If an Iguana is scared they will let you know by changing the colour of their head.

If the Iguana is new to the environment then they need some time to settle, The same is also true if you have just changed their environment around.

An external factor can also be causing the issue such as other pets and even something it saw out of the window.  If they are located near a window try to move them for a few days to see if this helps.

If they are scared be careful when handling them as they might try to bite you.

4. Shedding

An adult iguana will shed its skin roughly once a year, during this time their skin will change colour to a darker / grey colour.  Look out for patches of colour on your iguana as this will be where the skin has come off showing the skin underneath.

The signs to look out for that your iguana is going to shed are

  1. Skin changes to a darker / grey colour
  2. White patches / spots will appear on the skin
  3. The skin usually starts to come of around the head and hands first
  4. They might become lethargic
  5. Stop eating for a few days

You can help the shedding process by soaking them in water or spraying water over their body.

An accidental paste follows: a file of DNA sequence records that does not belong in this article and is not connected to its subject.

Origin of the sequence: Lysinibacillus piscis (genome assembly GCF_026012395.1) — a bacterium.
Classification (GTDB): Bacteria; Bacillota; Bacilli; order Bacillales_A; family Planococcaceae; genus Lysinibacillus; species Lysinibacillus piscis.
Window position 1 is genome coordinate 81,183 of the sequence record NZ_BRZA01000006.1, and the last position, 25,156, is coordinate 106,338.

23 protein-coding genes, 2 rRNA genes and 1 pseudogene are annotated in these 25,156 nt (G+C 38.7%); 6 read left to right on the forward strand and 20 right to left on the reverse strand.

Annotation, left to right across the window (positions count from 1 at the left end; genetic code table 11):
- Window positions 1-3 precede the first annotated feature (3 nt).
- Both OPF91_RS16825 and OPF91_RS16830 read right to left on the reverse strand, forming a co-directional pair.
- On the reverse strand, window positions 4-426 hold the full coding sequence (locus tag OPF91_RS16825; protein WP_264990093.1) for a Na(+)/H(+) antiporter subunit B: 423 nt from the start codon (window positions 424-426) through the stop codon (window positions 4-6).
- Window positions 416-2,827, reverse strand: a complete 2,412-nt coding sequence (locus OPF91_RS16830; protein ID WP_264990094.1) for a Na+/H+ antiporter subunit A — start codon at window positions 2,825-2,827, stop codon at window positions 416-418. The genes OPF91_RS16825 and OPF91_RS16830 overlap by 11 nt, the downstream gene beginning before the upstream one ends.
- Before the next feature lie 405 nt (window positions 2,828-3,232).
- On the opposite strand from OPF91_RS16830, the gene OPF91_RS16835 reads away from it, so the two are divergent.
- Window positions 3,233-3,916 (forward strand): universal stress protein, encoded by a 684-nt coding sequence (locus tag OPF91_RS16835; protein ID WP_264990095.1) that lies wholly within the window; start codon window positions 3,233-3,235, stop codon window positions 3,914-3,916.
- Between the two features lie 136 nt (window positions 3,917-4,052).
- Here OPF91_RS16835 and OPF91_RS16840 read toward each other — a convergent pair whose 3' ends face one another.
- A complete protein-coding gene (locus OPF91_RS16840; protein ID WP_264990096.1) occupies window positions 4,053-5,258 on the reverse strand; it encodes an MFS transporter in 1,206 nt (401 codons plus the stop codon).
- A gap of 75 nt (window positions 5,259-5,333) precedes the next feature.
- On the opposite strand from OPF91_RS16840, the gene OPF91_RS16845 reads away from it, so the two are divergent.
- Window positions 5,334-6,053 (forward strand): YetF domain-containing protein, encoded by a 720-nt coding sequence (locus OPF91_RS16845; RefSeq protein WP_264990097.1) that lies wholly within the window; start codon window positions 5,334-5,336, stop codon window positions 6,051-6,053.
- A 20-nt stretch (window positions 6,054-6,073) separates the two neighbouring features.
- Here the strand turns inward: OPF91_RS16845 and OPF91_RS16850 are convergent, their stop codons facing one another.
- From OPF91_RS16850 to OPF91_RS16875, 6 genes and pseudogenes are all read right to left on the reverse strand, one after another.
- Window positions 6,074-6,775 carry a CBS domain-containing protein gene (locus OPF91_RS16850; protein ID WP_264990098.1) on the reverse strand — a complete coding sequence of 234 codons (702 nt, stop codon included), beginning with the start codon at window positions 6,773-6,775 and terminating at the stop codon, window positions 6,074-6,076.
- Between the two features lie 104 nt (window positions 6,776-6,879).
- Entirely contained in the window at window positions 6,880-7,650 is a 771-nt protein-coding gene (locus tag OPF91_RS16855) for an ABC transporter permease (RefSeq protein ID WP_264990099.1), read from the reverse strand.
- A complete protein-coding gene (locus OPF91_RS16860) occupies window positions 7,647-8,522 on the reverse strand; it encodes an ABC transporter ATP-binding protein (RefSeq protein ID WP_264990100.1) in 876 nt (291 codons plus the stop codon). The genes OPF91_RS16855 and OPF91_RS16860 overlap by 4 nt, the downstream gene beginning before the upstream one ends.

5. Angry

The most common reason for an Iguana showing aggression is because they are in season or are pregnant.  At this time it is best to keep your distance from them and give them their space.

Also an untamed Iguana will show aggression towards you until they feel safe with you and trust you.

They can also show signs of aggression when other pets are around them.

Sometimes they are reacting to toxic food they ate. More on that here.

6. Illness

If your iguana is ill it should be easy to spot.  Look out for these signs:

  • Not Eating : This is the easiest thing to check, it is normal for them to go one day with out eating, but if they have gone two or three days they might be ill.
  • Not Moving : If they are not moving or moving around very slowly they could be either cold or ill.
  • Not Walking Strait : They could be dizzy or feeling weak which is causing them to have issues to walk properly
  • Vomiting : If they vomit more than once you should take them to a vet.
  • Infection: For much more information on this, please visit my other article here. 

Frequently Asked Questions:

Below are some frequently asked questions about this topic.

1. Go Iguanas Get Darker As They Age?

Yes, A typical iguana will start out a bright blue or green when they are a baby and will naturally lose the bright colour and become slightly darker as they age.

2. Do Iguanas Change Colour To Camouflage?

No iguanas are unable to change their colour by themselves.  They will only change colour if there is an issue such as they are stressed, to cold, shedding or are ill.

3. Do Iguanas Change Colour Like Chameleons?

No, Iguanas are not capable of changing their colour to blend in with their background.


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My name is Anna and I work full time in my local pet shop where we sell many animals that I write about on this site. I love all animals and love writing about them.